Are you taking your four-legged friend to a pet friendly caravan park? Then be sure to factor this into your arrangements. If you can’t travel with your pet on the back seat, you could lose valuable hatch space. You’ll need to plan for this when you choose your tow car.
Roof rails are available for almost every car on the market. They allow you to safely carry a huge range of items; everything from bicycles to boxes and even skis.
It’s vital that roof rails and any other accessories are securely fitted to the car, which is why I recommend choosing custom-designed systems rather than universal or generic ones.
I had a rather scary incident with a pair of universal roof bars and a canoe, on a trip to Northumberland a few years back – not something that I’d want to repeat!
These days I use Thule products, which in my opinion are brilliantly designed and solidly made. They cost a little more than many other types, but they last for years and have never let me down. Thule and Halfords sell roof rails that are aerodynamically designed to reduce wind noise and minimise fuel consumption. Some have to be bolted to the car, while others have built-in fixing and locking mechanisms. Obviously the more sophisticated systems will cost more, but you’re paying for ease of use and convenience.
HandiWorld has a smart alternative to roof rails, the HandiRack. These easy-fit inflatable straps simply fit around the roof of the car and are then inflated with the supplied double-action pump.
They are ideal for transporting bags, canoes, surfboards and so on, and can be fitted or removed in a minute or two. Strong and durable, they can carry up to 80kg loads, yet deflate and fold up into a small drawstring bag when not in use.
I’m a big roof box fan, because they free up a lot of space inside the car, making longer journeys more comfortable. Roof boxes come in various shapes and sizes, in both hardshell and waterproof fabric styles.
I have a Thule Motion 800 roof box, which has proved very handy on our caravan breaks in France. Not only can we store lots of stuff safely inside it while on the road, but it’s also great for securely storing our wet and sandy beachwear and seaside accessories once at our destination, allowing us to keep the tow car as dry and clean as possible.
There is one drawback with hardshell roof boxes, however – what do you do with them on site (if you remove them)? More importantly, where do you store them at home? Mine is around six feet long and three feet wide, and because I don’t have a garage, I keep it hanging on a rail on the side of the garden shed (it won’t fit inside).
Big is good, but remember you have to store it for most of the year. This is where a tough fabric bag such as the HandiHoldall comes into its own, as they can be folded up and stowed when you get home.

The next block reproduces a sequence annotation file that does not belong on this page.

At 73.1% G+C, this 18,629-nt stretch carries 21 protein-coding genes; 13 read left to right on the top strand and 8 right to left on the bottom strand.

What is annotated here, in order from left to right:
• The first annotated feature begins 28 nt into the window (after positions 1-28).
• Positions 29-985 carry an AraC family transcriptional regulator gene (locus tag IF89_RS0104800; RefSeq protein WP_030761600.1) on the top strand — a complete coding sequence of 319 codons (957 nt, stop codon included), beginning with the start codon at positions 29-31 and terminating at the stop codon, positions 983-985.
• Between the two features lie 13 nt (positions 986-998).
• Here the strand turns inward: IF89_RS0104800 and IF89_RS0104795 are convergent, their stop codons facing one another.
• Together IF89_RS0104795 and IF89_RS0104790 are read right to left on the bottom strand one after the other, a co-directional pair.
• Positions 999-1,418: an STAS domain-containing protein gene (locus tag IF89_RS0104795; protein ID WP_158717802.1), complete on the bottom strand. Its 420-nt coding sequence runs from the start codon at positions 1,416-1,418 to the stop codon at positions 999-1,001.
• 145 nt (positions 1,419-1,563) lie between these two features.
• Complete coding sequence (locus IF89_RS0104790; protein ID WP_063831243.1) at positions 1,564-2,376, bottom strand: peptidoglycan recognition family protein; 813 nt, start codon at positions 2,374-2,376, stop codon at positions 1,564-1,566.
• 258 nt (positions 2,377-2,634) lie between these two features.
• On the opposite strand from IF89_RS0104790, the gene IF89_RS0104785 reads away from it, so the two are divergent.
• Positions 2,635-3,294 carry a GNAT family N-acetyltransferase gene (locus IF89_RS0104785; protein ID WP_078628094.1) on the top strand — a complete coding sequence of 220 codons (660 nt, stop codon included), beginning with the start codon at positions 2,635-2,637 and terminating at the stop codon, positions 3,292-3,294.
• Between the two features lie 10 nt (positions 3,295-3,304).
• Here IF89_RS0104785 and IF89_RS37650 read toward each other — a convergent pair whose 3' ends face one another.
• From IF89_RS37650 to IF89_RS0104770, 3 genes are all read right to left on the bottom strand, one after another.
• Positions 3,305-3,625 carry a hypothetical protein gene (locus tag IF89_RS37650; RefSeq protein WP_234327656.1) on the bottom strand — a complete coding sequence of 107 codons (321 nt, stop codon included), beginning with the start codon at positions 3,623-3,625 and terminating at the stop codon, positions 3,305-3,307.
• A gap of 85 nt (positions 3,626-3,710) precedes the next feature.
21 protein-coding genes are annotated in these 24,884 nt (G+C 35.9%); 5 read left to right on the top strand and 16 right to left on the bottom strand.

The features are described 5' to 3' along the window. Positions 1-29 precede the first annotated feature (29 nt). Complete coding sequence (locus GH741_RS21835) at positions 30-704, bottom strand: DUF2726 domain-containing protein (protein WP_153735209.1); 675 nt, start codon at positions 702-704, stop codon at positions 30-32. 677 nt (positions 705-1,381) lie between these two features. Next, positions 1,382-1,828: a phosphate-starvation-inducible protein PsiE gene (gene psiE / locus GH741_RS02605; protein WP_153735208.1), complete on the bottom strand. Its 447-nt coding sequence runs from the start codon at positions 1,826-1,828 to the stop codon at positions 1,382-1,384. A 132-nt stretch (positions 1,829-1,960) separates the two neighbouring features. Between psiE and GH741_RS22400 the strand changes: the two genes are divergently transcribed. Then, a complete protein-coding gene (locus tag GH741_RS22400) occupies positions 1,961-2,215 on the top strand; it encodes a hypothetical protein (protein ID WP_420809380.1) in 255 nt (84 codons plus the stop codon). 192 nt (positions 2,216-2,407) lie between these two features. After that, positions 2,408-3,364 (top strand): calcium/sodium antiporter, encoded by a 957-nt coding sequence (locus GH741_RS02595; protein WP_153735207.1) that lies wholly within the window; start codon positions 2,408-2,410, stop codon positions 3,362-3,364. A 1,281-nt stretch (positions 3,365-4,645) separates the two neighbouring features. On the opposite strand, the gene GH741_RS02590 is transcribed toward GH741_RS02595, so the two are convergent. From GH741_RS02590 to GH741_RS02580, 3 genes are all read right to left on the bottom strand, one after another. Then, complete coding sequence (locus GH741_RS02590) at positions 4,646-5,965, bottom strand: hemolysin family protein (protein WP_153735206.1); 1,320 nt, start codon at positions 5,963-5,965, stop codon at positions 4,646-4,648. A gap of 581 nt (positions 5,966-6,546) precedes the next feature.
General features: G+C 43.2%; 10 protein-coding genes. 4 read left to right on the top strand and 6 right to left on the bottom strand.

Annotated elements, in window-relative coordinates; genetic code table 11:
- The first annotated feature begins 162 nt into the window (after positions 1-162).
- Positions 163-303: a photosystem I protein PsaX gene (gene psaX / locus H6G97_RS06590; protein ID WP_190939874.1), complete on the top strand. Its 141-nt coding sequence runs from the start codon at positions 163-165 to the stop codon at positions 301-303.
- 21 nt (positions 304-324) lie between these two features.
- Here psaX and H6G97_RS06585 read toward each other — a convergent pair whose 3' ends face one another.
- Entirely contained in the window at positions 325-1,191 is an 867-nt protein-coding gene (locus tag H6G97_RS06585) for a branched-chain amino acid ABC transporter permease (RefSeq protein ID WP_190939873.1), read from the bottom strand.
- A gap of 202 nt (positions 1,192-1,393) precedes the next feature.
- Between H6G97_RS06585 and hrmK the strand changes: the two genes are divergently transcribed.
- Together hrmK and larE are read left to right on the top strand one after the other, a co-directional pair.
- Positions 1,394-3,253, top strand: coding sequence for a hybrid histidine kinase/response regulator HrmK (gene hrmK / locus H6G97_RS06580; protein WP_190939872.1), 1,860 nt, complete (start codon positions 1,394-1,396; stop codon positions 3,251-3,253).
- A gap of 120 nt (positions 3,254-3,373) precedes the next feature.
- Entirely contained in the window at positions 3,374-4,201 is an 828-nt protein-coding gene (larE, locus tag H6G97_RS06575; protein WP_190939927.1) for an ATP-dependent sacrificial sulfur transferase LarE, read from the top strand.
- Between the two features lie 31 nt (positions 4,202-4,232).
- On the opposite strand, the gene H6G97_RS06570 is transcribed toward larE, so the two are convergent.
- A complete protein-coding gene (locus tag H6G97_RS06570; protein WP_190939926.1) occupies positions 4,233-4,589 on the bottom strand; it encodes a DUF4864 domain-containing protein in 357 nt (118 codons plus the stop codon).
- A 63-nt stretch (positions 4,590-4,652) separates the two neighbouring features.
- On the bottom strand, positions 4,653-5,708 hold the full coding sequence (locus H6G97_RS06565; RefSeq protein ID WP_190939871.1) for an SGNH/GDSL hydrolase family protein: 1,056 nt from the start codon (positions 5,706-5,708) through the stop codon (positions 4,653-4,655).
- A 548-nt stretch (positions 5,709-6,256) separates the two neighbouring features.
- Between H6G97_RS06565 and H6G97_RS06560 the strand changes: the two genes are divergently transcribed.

HandiHoldalls are available in three sizes – 175, 330 and 400 litres – and are made from a hardwearing 600D polyester, with waterproof PVC backing.
Another important point to remember is that your roof box might make your tow car too tall to fit under car park barriers – especially if you drive a tall SUV.
I keep a note of all of my caravan and vehicle dimensions, taped to my driver’s side sun visor for quick reference.
Bicycle carriers come in three main designs: tow car-roof mounted, rear window mounted and towball mounted (although of course, the latter can’t be used when towing).
Roof mounted is in many ways the easiest to use, because the bicycles don’t get in the way if you need to access the vehicle’s boot or hatch. It can be a stretch to place and retrieve bikes from the roof, however.
Some tourers have bike fixings fitted permanently on the back. However, experts I have talked to about this say these should be used with caution, because having extra weight on the back of the van can lead to a snaking caravan.
If you’re looking for some inspiration, our guide to the best caravan bike racks could help, as we share our pick of the standout options currently on the market.
In addition to its external storage options, HandiWorld also produces a couple of very good items for use inside the tow car or caravan. I particularly like the Car Boot Organiser, a cleverly designed folding polyester storage system that’s as at home in underseat or underbed storage as it is in the boot of your car.
Likewise, the Car Back Seat Organiser is super useful for long towing trips, when you need to keep all of the children’s stuff close at hand in the back of the car.
- If you enjoyed reading this, take a look at our guide to caravan weights, where Sammy Faircloth outlines the key facts and figures
Future Publishing Limited, the publisher of Practical Caravan, provides the information in this article in good faith and makes no representation as to its completeness or accuracy. Individuals carrying out the instructions do so at their own risk and must exercise their independent judgement in determining the appropriateness of the advice to their circumstances. Individuals should take appropriate safety precautions and be aware of the risk of electrocution when dealing with electrical products. To the fullest extent permitted by law, neither Future nor its employees or agents shall have any liability in connection with the use of this information. You should check that any van warranty will not be affected before proceeding with DIY projects.